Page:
Goal 8. I want to stop being a designer. By this time, it was clear just how much easier it was to make an income with design than with pottery. It’s just a more valuable skill in our economy. You only need a handful of good clients. With pottery, the production itself is extremely labor intensive, and you need hundreds of customers to buy it, so finding customers also takes a lot more effort. But I was feeling like I did back when I had a full-time design job and was freelancing in all of the other hours of the week. Something had to give. This was the scariest fork in the road I ever faced, because what I was giving up was much more valuable than anything I had given up before. But what I could gain in return was also so much greater! I ended up doing it in stages. I closed down most of my design practice in 2010, but I kept working for one client for three more years. This client only needed me for one big project every year, which would leave the rest of my year for pottery. I had a great working relationship with them (thanks Barb!) and the job always went smoothly. When Barb decided to move to a different job three years later, that was my sign to let go too. And I haven’t done any design work (except for myself) since.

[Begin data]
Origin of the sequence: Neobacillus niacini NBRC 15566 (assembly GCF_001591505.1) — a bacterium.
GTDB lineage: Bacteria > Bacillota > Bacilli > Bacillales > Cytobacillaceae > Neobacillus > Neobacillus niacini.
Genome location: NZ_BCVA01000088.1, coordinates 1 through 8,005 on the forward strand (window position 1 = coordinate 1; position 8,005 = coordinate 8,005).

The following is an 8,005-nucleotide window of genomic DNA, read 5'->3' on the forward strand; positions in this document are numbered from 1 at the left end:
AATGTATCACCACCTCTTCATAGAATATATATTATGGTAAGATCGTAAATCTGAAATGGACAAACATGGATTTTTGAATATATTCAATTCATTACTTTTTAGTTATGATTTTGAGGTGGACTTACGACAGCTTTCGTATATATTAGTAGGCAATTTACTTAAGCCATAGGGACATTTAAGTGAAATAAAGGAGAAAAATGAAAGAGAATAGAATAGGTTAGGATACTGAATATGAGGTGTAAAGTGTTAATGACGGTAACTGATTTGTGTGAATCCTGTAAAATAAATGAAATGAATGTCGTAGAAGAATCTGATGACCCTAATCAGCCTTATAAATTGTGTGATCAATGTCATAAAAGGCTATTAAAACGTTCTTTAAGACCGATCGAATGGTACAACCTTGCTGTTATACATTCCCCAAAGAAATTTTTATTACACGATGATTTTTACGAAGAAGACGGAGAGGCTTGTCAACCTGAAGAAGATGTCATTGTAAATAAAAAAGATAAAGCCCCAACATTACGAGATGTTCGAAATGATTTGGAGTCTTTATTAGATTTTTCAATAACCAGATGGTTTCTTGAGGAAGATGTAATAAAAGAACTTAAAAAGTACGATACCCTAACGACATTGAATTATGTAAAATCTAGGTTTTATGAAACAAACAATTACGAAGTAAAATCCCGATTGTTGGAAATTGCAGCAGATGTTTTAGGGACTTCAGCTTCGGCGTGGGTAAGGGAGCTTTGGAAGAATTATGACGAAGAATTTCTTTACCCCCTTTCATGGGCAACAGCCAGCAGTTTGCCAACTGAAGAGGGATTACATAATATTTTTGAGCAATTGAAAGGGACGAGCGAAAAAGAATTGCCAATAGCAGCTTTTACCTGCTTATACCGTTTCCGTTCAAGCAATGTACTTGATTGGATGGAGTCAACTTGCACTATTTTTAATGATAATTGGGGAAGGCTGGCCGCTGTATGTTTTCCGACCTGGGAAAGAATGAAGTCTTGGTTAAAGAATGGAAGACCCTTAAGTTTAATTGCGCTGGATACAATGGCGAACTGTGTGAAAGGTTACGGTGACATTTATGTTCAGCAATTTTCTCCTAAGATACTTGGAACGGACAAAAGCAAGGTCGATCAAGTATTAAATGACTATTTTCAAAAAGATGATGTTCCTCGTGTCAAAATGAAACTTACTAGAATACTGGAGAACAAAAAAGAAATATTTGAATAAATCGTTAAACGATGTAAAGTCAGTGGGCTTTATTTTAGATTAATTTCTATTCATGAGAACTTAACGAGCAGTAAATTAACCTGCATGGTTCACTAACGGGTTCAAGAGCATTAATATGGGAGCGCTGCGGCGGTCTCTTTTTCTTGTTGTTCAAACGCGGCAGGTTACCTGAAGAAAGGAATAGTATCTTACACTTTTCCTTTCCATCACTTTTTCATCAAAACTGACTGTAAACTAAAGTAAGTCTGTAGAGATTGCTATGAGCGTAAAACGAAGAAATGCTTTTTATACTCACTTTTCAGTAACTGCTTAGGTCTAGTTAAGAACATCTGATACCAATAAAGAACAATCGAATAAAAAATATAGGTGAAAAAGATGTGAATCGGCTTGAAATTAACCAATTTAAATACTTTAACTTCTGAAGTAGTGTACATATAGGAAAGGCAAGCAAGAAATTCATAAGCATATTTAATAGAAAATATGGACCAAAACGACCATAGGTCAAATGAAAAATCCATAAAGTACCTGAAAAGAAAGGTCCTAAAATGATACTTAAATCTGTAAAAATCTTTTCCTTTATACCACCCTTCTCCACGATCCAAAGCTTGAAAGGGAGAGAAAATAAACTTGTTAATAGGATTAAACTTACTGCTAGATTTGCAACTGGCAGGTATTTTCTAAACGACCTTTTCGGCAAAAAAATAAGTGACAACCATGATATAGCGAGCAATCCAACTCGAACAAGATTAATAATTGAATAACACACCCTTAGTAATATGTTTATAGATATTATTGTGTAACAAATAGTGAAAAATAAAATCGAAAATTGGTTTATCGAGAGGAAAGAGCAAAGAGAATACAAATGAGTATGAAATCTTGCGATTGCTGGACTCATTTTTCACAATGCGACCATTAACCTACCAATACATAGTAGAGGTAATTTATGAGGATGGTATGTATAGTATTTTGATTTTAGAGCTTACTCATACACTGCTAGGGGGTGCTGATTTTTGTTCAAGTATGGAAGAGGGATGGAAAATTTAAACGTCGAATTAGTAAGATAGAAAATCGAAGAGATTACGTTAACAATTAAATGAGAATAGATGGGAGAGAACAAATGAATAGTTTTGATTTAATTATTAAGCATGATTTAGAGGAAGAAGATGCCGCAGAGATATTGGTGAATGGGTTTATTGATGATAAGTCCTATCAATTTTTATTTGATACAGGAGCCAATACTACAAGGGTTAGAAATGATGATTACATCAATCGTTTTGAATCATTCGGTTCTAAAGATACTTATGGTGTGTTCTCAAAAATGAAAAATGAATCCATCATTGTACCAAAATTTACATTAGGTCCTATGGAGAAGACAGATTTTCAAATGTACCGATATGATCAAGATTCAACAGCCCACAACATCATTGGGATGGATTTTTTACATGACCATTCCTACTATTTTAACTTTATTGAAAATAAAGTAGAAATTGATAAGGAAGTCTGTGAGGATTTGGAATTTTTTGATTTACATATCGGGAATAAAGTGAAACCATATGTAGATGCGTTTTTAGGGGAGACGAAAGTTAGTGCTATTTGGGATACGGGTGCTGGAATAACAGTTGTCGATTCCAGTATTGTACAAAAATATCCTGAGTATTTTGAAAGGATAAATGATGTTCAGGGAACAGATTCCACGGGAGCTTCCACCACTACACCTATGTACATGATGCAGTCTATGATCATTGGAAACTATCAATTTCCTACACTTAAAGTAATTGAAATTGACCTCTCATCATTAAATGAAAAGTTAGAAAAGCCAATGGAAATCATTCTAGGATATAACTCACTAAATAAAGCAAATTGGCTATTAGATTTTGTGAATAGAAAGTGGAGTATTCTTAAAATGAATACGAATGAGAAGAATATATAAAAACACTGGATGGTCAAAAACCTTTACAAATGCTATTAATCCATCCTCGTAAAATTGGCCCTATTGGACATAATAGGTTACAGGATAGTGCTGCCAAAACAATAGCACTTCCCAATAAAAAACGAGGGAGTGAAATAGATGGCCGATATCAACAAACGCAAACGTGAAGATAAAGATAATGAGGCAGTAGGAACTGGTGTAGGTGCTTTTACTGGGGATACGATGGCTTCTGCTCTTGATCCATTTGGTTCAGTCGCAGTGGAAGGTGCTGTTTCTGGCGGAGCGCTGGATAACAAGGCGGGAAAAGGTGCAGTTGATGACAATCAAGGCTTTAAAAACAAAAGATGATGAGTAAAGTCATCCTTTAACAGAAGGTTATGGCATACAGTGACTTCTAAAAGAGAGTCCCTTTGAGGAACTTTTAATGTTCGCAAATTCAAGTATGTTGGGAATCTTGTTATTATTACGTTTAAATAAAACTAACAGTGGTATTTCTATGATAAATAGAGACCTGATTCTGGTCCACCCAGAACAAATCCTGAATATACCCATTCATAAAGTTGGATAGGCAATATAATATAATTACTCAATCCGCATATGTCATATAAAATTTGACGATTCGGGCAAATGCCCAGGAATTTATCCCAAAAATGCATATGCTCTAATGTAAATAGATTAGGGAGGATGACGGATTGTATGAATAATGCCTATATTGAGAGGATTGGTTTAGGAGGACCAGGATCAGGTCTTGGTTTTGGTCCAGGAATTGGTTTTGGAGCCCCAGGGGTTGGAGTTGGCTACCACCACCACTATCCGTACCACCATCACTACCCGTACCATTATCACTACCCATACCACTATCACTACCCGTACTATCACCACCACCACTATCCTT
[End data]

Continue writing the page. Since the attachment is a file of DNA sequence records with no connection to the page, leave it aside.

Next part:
Goal 9. I want a better studio and a bigger car. The year after I stopped doing design work for good, I was hitting another ceiling, which was that I could only produce as fast as one kiln could output. I was also feeling the limits of the cargo capacity in my Subaru station wagon. That year, I made big investments in my infrastructure, a renovated studio with space for a second kiln, and a used minivan. Both the studio and the van have served me well to this day! Once again, I paid for the whole renovation with cash. I mentioned that my initial studio investment was $5000. The renovation cost $17K, plus $3000 for the kiln. This happened 11 years after I launched the studio, which means I made pots in a gross basement for 11 years, and didn’t upgrade it until I had earned it. I did finance the van though, but it has long since been paid off.
Goal 10. I want to stop doing wholesale work. In 2011, right after I had mostly quit doing design work, I managed to put myself on the pottery map with The Hourly Earnings Project. This was a year-long project, where I tracked my working hours and my income, and calculated how much I was actually making as a potter, while comparing various selling formats. I wrote about it on this blog, and then it was picked up as an article in Ceramics Monthly (thanks Sherman!). This project made me realize that selling my work wholesale was a lot less profitable than doing shows. After finishing this project, I stopped attending the trade shows. I continued to work with my existing gallery accounts for four more years. It was another thing that was tough to let go! The people you get to work with in this industry are really wonderful. Think about it … running a successful craft gallery for decades takes people who are incredibly smart, understand both art and business, and are highly well-socialized. (thanks Audrey, Gerry, Paula, David, Sue, Steve, Ruth, Donna, Peg, Betsy, Phyllis, Stephanie, Caroline, John, Shawna, Bill, Bruni, and many others!!)